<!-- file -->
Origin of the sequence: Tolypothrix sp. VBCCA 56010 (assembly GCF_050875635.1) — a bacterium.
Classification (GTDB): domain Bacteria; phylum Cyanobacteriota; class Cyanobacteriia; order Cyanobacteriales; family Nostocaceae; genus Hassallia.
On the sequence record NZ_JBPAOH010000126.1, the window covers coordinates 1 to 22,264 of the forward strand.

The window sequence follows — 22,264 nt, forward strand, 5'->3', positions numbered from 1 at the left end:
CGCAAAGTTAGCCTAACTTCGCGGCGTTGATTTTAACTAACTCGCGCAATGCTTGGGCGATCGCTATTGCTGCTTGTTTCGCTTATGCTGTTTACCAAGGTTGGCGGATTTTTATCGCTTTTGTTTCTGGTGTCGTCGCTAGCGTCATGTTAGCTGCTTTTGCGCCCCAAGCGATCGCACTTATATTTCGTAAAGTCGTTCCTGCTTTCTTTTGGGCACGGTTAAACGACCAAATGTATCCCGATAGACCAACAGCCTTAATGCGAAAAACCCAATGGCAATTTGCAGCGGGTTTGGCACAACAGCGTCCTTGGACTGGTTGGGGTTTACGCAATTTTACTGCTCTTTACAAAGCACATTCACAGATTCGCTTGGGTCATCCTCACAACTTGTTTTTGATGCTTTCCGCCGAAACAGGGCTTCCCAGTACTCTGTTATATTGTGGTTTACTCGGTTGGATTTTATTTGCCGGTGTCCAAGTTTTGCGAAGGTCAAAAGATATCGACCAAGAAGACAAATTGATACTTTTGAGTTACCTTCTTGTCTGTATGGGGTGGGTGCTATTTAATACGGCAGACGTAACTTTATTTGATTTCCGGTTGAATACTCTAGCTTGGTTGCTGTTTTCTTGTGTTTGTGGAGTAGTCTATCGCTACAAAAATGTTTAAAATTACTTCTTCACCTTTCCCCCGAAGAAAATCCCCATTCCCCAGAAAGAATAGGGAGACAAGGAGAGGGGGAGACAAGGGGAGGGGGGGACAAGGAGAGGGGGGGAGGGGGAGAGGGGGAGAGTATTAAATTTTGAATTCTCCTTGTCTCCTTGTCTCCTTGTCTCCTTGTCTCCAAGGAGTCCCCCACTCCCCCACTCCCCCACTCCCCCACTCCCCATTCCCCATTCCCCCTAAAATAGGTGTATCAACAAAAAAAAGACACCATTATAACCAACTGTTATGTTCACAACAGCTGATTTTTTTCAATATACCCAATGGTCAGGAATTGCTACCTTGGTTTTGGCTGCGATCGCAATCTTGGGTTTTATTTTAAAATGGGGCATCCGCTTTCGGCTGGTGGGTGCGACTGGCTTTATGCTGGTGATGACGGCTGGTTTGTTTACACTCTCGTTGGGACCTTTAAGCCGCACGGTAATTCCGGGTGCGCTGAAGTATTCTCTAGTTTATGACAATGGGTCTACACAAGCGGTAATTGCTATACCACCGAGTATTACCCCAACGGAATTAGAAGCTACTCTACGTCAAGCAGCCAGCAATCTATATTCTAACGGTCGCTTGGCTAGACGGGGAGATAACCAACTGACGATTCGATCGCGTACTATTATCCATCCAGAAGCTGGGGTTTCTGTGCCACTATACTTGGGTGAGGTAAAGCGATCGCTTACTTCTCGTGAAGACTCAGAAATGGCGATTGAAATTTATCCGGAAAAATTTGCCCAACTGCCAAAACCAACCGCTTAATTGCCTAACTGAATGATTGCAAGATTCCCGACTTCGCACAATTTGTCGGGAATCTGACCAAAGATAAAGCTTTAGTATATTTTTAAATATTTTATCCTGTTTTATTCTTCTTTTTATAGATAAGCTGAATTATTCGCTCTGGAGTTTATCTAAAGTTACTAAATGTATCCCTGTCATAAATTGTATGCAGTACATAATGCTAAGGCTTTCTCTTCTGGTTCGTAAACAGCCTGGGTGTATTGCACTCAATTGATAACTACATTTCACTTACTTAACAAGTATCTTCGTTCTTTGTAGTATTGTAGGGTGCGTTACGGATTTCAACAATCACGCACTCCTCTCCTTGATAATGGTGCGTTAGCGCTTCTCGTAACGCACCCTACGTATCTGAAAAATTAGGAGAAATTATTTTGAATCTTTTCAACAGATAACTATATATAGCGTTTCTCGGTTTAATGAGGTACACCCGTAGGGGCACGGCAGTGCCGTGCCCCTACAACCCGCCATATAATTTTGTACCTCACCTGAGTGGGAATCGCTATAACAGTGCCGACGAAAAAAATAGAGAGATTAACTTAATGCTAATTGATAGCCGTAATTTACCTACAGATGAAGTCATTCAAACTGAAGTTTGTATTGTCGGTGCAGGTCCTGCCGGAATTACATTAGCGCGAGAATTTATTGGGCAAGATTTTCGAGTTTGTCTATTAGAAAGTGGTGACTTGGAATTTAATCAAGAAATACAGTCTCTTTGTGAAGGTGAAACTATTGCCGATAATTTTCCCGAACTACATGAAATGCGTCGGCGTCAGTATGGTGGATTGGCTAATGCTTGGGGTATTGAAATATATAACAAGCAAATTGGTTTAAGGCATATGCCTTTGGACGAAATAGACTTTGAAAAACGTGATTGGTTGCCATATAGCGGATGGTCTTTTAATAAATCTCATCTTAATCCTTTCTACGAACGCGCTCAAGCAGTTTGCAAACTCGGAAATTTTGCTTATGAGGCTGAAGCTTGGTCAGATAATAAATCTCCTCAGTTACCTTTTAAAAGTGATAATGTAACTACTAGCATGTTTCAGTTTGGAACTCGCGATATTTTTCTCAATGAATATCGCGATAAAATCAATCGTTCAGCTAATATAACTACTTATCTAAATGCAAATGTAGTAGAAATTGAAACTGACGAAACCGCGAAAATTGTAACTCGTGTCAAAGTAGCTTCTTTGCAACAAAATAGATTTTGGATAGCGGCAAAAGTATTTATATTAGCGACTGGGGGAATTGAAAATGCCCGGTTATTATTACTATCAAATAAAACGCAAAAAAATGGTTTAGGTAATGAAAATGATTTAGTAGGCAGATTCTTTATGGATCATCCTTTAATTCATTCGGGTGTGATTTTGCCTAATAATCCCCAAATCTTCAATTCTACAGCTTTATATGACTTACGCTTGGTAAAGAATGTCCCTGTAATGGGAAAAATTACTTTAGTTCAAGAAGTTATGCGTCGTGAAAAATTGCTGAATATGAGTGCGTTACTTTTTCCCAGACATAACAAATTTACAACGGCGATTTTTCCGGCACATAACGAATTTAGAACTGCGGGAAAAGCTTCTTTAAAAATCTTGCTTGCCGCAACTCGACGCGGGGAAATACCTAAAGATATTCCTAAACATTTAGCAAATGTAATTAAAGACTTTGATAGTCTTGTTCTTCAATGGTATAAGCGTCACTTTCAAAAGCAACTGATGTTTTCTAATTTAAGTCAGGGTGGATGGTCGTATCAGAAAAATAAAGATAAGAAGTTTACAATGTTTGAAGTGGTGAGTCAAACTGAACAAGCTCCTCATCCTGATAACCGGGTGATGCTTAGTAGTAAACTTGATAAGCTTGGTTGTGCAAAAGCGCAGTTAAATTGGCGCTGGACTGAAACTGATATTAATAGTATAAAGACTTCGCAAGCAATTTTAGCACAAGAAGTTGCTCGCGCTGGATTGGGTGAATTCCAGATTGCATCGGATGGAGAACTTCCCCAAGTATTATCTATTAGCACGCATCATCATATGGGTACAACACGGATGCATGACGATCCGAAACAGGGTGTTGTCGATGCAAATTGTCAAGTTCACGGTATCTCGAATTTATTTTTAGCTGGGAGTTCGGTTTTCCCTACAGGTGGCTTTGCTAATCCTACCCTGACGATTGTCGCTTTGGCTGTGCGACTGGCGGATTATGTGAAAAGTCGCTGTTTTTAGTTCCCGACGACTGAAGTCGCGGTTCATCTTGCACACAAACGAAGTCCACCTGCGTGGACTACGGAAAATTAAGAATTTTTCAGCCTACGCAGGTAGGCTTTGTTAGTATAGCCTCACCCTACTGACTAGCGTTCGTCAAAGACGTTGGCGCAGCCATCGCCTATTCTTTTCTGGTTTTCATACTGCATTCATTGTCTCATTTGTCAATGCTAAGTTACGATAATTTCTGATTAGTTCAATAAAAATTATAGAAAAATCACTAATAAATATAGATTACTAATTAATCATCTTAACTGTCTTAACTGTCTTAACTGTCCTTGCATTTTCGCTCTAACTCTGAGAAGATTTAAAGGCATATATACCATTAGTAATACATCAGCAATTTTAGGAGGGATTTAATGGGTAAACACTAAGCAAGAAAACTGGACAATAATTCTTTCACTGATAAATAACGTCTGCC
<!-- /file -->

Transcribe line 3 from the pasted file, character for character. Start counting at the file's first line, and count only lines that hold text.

On the sequence record NZ_JBPAOH010000126.1, the window covers coordinates 1 to 22,264 of the forward strand.